What is ESG?

Environmental, Social and Corporate Governance (ESG) is a broad term that describes a company’s awareness of its social and environmental impact. Since the term was first coined back in 2005, ESG has become a key strategic pillar for businesses, and is a top priority for investors and consumers alike.

If you want to assess how well a company is doing compare with others in terms of specific metrics you should assess ESG framework of that company. ESG is a criterion all investors should evaluate, regardless of the industry. 

Environmental: E of ESG is concerns include Climate change, waste production, pollution, etc. Standard policies implemented to promote this include investing in clean, renewable energy and lowering carbon footprint in the industry. 

Social: S of ESG involves how well a company treats its workers and clients and maintaining concerns around diversity, inclusion, human rights, etc. In the Social factor, companies usually implement clear policies against child or forced labor and ensure workers are treated and paid fairly. 

Governance: G of ESG involves how well a company run is in terms of its corporate structure. For example, Like equal representation, anti-bribery policies etc are governance factor to evaluate when assessing of an organization. Other Governance factors to monitor include account company ethical procedure, Enterprise risk management, anti-bribery policies, and the company’s ethics.

The benefits behind the integration of an ESG framework is to evaluate risks relating to these issues before making any decisions to ensure that they do not have a negative impact on factors promoting global environmental and social improvements.

Step towards ESG implementation:

  1. Carry out a materiality assessment.
  2. Assess your current baseline.
  3. Set Objectives and Goals.
  4. Conduct a Gap Analysis.
  5. Design your framework and build the roadmap.
  6. Set an action plan and measure KPI’s.
  7. Report progress.

What is materiality assessment?

A materiality analysis is a method to identify and prioritize the issues that are most important to an organization and its stakeholders. Materiality means analysing which issues are the most important of being addressed by businesses. After identifying potential sustainability.

In other words, a materiality analysis is a methodology a company can use to identify and estimate possible Environmental, Social and Governance (ESG) which might impact the business and its stakeholders. 

What is GRI ESG reporting?

The Global Reporting Initiative (known as GRI) is an international independent standards organization that helps businesses, governments and other organizations understand and communicate their impacts on issues such as climate change, human rights and corruption.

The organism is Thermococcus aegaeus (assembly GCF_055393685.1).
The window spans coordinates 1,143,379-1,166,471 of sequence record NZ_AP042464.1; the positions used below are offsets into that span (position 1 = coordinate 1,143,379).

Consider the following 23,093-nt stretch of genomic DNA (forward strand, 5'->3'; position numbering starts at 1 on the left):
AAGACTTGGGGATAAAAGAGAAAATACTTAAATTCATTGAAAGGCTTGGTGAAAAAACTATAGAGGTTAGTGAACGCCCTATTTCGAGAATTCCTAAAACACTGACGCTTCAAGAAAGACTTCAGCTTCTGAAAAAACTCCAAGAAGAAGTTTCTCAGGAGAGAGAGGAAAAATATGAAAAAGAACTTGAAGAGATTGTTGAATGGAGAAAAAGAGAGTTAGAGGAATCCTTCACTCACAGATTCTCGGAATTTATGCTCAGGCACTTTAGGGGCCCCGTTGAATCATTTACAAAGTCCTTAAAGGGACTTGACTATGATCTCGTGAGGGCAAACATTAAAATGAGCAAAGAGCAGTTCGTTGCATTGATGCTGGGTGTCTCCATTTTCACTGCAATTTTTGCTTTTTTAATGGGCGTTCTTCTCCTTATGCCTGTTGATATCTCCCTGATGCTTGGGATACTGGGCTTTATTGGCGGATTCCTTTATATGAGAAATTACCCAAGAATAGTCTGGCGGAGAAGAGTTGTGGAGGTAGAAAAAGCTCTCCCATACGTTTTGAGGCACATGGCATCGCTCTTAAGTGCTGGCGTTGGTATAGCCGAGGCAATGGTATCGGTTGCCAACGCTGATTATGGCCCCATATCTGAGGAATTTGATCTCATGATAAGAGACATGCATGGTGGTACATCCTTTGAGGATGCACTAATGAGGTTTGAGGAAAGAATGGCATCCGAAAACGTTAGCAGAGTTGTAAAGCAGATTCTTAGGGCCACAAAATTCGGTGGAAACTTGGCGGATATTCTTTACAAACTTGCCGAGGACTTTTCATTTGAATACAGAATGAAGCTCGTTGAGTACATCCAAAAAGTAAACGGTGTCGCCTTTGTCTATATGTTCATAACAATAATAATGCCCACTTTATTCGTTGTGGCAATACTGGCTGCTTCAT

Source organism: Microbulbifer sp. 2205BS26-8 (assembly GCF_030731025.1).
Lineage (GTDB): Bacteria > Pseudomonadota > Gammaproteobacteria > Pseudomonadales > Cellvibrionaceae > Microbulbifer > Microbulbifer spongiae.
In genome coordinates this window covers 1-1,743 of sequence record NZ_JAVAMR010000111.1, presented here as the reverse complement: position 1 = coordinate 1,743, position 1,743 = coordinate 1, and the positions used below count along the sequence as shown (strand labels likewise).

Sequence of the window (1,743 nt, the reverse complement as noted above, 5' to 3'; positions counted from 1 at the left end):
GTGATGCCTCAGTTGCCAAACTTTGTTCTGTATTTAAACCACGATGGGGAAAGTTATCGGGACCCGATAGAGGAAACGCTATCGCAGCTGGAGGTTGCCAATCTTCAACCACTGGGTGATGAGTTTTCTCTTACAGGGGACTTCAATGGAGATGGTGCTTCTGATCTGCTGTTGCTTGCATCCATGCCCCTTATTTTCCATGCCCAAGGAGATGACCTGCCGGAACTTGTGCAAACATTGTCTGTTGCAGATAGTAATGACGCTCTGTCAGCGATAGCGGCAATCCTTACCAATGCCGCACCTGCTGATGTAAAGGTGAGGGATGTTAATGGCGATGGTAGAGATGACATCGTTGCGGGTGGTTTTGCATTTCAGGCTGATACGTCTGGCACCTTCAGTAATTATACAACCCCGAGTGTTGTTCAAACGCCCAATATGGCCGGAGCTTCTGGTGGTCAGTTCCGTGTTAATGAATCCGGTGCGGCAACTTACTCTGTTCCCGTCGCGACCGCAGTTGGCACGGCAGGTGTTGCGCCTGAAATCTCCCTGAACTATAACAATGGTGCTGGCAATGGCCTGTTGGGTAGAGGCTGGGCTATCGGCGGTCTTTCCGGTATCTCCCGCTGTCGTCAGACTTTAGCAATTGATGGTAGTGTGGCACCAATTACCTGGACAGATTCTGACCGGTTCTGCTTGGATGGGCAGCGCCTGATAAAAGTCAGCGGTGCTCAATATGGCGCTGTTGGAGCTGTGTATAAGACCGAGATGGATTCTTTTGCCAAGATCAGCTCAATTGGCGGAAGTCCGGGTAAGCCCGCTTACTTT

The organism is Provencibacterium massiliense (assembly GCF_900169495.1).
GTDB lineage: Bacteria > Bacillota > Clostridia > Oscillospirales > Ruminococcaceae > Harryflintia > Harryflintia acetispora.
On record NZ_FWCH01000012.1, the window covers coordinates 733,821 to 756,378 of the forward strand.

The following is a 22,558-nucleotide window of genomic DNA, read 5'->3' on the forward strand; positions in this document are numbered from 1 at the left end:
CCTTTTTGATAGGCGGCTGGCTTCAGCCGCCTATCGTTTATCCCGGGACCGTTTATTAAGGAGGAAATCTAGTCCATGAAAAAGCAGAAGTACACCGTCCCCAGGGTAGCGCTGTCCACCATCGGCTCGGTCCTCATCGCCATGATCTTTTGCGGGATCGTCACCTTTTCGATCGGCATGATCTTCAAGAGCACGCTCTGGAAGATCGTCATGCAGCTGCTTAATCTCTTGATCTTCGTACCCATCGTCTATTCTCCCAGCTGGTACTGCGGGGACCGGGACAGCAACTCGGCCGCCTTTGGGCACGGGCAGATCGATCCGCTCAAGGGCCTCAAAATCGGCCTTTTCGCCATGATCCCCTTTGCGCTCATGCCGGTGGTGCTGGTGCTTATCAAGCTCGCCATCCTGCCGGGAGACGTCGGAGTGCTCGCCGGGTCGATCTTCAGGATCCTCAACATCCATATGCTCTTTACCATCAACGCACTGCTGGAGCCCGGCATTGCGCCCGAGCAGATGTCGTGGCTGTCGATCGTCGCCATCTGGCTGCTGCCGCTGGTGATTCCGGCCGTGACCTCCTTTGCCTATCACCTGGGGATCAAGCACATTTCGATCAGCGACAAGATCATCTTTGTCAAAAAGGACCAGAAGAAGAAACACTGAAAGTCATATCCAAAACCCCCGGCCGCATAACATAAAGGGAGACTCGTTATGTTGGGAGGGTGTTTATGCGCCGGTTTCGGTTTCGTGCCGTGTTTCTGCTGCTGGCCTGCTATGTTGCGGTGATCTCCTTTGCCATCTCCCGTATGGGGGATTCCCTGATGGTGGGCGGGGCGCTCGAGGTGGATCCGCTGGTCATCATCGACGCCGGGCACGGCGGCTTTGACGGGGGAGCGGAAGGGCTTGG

The GRI is a global standard for sustainability reporting designed by organizations and investors to measure business performance. The GRI has been adopted as a requirement by leading institutional investors, government regulators and development organizations around the world.

The GRI offers 30 environmental performance indicators that should be used as part of your environmental sustainability report. These performance indicators are divided into nine primary categories:

Materials: Includes raw materials (natural resources, manufactured chemicals, and materials needed for manufacturing) as well as packaging materials and recycled product content.

Energy: Includes direct and indirect energy consumption, renewable energy amounts used, such as wind, solar, and geothermal, and efforts made to reduce energy requirements through more energy efficient processes.

Water: Covers the total amount of water withdrawn from water sources and company impact on those water sources, as well as the percentage and total volume of water that is recycled or reused.

Biodiversity: Provides information regarding company impact on the biodiversity of adjacent/nearby protected areas and/or areas considered to have high biodiversity, as well as company strategies for managing impacts on biodiversity.

Emissions, Effluents, Waste: Includes total weight of direct and indirect emission of GHGs, ozone-depleting emissions, and NOx, SOx, and other air emissions by type; total water discharge by quality and destination; total weight of waste generated by type and disposal method; total weight of treated, transported, or imported hazardous waste either as well as the percentage of waste shipped internationally; total volume and number of spills on and off-site.

Products and Services: Provides the percentage of products sold and packaging materials that are reclaimed/recycled.

Compliance: Provides the total monetary value of noncompliance fines and number of noncompliance sanctions.

Transport: Describes the impact of transporting your materials and finished products.

Overall: Provides the total values of environmental protection expenses and investments.

GRI ESG reporting Structure:

A-General Disclosures

1-Organizational Profile

2- Strategy

3- Ethics & Integrity

4- Governance

5- Stakeholder engagement

6- Reporting Practices


  1. Economic Performance
  2. Anti-Corruption
  3. Anti-competitive behaviours


  1. Material
  2. Energy
  3. Water
  4. Emission
  5. Effluent & Waste
  6. Environmental compliances
  7. Supplier environmental assessment


  1. Occupational Health & Safety
  2. Training & Education  
  3. Diversity & Equal Opportunity
  4. Human right assessment
  5. Local communities
  6. Supplier Social Assessment
  7. Customer Health & Safety
  8. Marketing and Labelling


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